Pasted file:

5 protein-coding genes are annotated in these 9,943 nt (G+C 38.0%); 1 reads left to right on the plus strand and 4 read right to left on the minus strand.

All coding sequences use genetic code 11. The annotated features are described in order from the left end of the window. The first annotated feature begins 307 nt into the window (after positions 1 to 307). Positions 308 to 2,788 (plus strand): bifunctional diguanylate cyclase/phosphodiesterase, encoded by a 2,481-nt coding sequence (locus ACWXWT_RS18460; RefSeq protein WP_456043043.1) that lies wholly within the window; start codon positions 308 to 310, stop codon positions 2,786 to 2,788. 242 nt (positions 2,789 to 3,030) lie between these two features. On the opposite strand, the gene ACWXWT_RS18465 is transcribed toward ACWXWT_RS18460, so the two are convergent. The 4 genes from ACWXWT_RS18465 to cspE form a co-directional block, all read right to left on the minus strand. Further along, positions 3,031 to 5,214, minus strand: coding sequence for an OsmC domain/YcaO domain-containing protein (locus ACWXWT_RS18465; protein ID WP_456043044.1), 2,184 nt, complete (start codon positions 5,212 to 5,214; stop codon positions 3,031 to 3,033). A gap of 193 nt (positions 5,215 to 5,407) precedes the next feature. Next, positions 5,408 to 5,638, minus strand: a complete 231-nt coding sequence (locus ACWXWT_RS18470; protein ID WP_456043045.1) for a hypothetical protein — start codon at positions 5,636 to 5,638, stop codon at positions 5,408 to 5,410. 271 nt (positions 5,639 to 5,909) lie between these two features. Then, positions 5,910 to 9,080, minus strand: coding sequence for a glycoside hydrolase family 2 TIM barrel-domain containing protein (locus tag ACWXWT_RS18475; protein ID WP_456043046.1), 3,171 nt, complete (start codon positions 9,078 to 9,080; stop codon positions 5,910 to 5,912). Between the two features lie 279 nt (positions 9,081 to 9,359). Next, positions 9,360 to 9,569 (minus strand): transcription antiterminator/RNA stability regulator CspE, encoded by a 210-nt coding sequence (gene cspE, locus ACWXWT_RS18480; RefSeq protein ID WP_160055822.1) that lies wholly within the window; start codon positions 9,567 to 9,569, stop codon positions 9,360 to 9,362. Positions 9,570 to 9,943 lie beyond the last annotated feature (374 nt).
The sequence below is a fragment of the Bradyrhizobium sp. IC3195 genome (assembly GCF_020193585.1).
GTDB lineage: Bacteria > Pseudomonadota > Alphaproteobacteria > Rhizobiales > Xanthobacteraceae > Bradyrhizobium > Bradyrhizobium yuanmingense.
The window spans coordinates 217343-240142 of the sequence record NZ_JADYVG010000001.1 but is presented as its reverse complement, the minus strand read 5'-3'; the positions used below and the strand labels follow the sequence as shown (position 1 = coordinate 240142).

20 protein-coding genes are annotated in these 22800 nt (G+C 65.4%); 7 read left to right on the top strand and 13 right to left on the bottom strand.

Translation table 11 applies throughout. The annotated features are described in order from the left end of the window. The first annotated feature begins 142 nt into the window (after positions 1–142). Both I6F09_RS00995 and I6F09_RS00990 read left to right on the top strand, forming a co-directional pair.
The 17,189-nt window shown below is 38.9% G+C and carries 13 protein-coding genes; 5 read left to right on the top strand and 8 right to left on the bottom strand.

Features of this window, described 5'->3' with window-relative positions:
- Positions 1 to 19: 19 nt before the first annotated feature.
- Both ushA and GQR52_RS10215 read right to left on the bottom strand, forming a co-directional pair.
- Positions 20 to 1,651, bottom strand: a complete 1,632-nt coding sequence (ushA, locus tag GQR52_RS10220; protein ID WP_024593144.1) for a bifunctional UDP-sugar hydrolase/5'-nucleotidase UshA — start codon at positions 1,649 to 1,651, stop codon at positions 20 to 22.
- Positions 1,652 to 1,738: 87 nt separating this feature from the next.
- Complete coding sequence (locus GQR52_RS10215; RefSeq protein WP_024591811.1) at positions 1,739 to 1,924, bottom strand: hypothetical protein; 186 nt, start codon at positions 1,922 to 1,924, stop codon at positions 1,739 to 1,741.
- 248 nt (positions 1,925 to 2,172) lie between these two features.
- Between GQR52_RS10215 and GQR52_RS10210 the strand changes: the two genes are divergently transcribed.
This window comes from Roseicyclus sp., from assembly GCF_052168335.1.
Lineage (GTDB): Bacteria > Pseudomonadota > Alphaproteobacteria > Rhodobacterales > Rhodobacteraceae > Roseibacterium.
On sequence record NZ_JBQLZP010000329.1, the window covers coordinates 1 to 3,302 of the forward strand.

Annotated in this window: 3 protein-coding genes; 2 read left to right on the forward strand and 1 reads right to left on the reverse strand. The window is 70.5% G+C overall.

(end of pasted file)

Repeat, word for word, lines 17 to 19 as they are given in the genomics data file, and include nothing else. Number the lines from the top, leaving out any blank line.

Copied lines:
This window comes from Roseicyclus sp., from assembly GCF_052168335.1.
Lineage (GTDB): Bacteria > Pseudomonadota > Alphaproteobacteria > Rhodobacterales > Rhodobacteraceae > Roseibacterium.
On sequence record NZ_JBQLZP010000329.1, the window covers coordinates 1 to 3,302 of the forward strand.